A new type of reverse mortgage that could benefit some senior citizens has been approved by the Federal Housing Administration. In a traditional mortgage, you borrow money against your house and pay it back in monthly installments over time. With a reverse mortgage, you borrow money against your house, but you don’t have to pay it back until you die, sell the house, or move – which means you don’t owe anything as long as you stay in your home.
In most cases, to qualify you must be at least 62 years old. Reverse mortgages have been criticized in the past because they can involve high fees. For instance, in a traditional reverse mortgage, a borrower had to pay 2% of the loan amount as mortgage insurance. On a $250,000 mortgage, that amounted to a $5,000 fee.
However, a new product called a “Saver” reverse mortgage cuts this fee almost to zero. You pay just .01%, or only $25 on a $250,000 loan.
The tradeoff is that the total amount you can borrow is less – about 10% to 18% less in most cases.
(Other fees still apply, including closing costs and an origination fee that is capped by law at $6,000. But banks have been lowering these fees, too, so it pays to shop around.)
Many older people whose savings were hurt by the recession have turned to reverse mortgages for extra liquidity. Other people planned to sell their home in retirement, but are having trouble doing so in a slower real estate market. Taking out a reverse mortgage allows them to get cash from their home without having to sell it right away.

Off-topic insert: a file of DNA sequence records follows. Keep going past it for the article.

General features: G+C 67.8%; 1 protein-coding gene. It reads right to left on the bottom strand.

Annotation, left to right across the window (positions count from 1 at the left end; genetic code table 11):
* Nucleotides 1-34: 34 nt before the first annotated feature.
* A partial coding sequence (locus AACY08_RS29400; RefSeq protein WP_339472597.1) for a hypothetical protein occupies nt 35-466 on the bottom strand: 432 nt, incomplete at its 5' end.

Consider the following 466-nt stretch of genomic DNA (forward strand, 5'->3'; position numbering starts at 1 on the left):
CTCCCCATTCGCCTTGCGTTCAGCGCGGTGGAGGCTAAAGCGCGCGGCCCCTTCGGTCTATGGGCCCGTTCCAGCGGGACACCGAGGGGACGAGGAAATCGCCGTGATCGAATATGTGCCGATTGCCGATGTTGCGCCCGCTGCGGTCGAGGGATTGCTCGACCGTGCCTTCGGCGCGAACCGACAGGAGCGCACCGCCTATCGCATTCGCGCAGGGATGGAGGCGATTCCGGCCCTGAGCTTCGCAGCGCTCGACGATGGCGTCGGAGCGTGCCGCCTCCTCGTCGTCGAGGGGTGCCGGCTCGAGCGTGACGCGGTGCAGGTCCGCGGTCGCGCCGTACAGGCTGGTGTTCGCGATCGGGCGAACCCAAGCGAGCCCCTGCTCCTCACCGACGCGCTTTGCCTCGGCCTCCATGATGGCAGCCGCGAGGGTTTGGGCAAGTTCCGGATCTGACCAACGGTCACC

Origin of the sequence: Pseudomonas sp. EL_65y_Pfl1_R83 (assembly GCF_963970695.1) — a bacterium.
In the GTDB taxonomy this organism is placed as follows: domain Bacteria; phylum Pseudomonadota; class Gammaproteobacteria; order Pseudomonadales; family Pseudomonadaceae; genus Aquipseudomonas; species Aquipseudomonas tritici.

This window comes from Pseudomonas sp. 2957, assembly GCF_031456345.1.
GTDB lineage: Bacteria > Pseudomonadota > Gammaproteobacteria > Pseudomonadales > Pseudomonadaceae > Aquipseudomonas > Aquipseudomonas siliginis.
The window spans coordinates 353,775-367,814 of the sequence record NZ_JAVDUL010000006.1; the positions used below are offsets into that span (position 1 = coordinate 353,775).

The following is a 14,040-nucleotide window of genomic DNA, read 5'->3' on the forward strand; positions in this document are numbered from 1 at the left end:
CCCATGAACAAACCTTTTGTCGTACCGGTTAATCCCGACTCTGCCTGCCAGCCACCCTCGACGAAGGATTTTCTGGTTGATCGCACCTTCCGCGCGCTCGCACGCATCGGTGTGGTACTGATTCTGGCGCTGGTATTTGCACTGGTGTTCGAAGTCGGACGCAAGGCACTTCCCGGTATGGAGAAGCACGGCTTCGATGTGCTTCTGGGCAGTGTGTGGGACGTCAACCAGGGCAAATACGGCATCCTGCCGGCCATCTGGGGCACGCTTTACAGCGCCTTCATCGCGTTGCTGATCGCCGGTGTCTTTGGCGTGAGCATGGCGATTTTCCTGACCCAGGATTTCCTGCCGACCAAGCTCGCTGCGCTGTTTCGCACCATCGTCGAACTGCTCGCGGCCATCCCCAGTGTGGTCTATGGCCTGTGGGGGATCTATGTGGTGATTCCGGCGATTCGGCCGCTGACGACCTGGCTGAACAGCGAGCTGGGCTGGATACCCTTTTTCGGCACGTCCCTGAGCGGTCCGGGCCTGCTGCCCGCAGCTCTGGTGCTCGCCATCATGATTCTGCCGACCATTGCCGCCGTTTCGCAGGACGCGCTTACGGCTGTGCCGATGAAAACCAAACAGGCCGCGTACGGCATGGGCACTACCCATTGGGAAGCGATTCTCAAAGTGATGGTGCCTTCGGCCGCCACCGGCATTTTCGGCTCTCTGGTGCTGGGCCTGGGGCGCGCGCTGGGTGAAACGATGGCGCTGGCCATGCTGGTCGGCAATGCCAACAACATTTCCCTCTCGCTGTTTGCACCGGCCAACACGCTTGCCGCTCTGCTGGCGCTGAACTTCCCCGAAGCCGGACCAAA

With a reverse mortgage, you can receive your money as monthly payments for a fixed term, monthly payments for as long as you stay in the home, or a line of credit. You can also combine a line of credit with monthly payments. In some cases, you can receive a lump sum. If you have an existing mortgage, it will typically be paid off by the new loan.
Proceeds from a reverse mortgage are not subject to income tax and generally won’t affect your ability to receive Social Security or Medicare.
However, it’s possible that they could affect your eligibility for certain government programs such as Medicaid. For instance, if you have a reverse mortgage and you move to a nursing home, you have to sell your house and take whatever equity is left in it in cash. You might then have to “spend down” that money before qualifying for Medicaid payments.
Another option that can work for some seniors is a private reverse mortgage – in other words, a reverse mortgage-type loan from a family member rather than from a bank.
The advantages to a senior are that a private loan doesn’t require origination or insurance fees, there is no limit to how much of your equity you can borrow, and you don’t have to sell the house if you move to a nursing home. Also, private loans can come with a lower interest rate than bank loans (although there is a minimum interest rate set by the IRS).
A family member who makes such a loan can help out a relative while collecting regular interest that’s higher than what savings accounts and CDs typically provide. Also, if a senior is able to save money by avoiding higher interest and fees, he or she may have a larger estate to pass on to heirs.